Monday, November 14, 2016

Take the long way home

Alone in the woods
London, ON
November 2016
It's been a better-than-average biking season this year. The weather and other circumstances allowed me to spend more than my fair share of time spinning the pedals through the countryside around London, and I got in lots of commuting miles - oops, kilometres - shuttling the pink wondermachine to and from the office and various studios.

On this late November afternoon, I left the office and pointed my front wheel toward the setting sun. I could have taken the direct route, instead. But looping wide before turning for home seemed like the right thing to do on this perfect day. As I cruised west on the Springbank Park section of London's bike path network, the leaves crunching in a near-musical cadence under my tires, the textures of the fallen branches and other autumn leftovers gently making their presence known through the handlebars, I idly wondered how many more moments like this I'd have before the winter closed in. Not a whole lot, if history is any indicator.

So I pulled over and snapped a few pictures - not because they're particularly spectacular (thanks to the fading light, they aren't) but because I wanted to have something to look back on as inspiration for those long winter days when the world is covered in white and grey and the bikes are tucked safely in the basement.

I don't ride through the winter. I suppose I could haul out the beater bike with its big, knobby tires. Or I could get a fat-bike and keep rolling all year long. As dedicated to cycling as I've always been, though, I'm not that dedicated. Snow and ice don't strike me as particularly conducive to safe riding. Every time I see a cyclist emerge from the Dante-esque fog of a lake-effect blizzard, I quietly wish him or her safe passage and smile at the gumption it must take to saddle up in these conditions. But I also do the math in my head, the calculations that conclude, for me. at least, that the possibility of an accident in marginal conditions simply doesn't justify it.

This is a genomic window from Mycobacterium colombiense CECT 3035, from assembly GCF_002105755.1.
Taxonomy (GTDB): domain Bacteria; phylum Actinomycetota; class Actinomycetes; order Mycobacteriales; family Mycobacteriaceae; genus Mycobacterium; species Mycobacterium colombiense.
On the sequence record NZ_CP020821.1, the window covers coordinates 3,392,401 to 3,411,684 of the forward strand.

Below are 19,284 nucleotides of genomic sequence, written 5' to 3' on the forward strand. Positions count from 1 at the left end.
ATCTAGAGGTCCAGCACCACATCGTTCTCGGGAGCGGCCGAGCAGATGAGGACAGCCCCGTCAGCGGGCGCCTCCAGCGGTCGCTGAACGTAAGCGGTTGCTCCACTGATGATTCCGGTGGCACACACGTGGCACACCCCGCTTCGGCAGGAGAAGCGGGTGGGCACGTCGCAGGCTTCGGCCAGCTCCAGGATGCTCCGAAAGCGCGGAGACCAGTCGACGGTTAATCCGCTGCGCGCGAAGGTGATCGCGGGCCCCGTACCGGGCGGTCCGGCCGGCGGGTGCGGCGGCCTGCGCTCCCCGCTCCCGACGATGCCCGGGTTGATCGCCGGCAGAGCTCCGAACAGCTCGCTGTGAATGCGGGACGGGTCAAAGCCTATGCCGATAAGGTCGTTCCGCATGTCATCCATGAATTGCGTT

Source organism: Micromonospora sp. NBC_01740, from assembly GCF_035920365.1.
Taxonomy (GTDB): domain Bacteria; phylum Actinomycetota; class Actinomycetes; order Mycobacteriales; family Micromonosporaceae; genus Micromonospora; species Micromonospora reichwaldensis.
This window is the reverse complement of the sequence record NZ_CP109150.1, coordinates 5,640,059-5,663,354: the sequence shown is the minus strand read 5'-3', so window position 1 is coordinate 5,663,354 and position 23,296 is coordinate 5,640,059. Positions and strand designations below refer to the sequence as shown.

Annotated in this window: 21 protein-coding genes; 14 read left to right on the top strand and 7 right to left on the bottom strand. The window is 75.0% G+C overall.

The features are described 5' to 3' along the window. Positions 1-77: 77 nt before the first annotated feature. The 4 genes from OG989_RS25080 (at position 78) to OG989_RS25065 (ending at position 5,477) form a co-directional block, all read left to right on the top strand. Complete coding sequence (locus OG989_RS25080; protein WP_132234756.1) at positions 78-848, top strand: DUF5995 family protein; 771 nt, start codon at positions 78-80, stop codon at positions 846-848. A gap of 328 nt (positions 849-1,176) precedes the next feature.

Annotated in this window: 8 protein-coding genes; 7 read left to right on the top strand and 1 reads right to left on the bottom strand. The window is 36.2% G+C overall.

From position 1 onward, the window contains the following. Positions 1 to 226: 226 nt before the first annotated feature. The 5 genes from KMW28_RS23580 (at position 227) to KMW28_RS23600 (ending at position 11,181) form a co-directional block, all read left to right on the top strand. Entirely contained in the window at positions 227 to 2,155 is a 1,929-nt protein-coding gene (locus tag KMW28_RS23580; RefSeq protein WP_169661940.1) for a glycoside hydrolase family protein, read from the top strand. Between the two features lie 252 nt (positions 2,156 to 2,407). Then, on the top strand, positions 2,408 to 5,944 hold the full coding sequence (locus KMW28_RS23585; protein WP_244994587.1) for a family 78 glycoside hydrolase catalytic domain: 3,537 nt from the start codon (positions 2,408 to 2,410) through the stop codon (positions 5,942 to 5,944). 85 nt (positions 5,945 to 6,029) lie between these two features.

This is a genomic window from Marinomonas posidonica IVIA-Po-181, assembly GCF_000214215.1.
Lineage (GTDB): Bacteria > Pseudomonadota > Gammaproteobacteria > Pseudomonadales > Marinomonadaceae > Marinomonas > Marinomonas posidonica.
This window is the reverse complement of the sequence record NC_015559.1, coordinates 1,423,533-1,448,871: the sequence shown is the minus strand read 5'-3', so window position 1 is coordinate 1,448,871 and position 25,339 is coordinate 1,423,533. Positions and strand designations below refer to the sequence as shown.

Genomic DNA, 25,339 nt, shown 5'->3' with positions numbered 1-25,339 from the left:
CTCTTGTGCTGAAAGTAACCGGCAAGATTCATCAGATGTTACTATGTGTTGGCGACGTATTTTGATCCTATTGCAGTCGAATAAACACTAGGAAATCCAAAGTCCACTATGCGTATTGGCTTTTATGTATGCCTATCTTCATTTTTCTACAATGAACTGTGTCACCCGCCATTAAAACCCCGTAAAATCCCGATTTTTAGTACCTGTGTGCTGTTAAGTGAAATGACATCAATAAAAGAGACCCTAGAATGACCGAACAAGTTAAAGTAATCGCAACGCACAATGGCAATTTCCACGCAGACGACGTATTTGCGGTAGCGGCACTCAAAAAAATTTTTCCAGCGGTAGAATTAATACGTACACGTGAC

Which explains why I've been more pensive than usual of late. I drink in each ride, trying to remember what it feels like to be out there, because any one of them could be the last of the season. I've been lucky so far, but that luck will soon run out. And when it does, I'll have these pixels to look at, to hold my attention, to inspire me until the sun returns in a few months and whispers that it's time to roll out once more.

Your turn: How do photos inspire you?

2 comments:

Karen S. said...

Sometimes it's even the setting up of a photo that inspires me. But normally at most of all it's something that catches my eye and causes a reaction. I'm most inspired when I look at a photo later and notice things I hadn't seen. There's true inspiration to keep shooting right?! I love taking new ways to places, it's like a new journey.

Tabor said...

Those of us who are addicts in the photography world go everywhere with our cameras.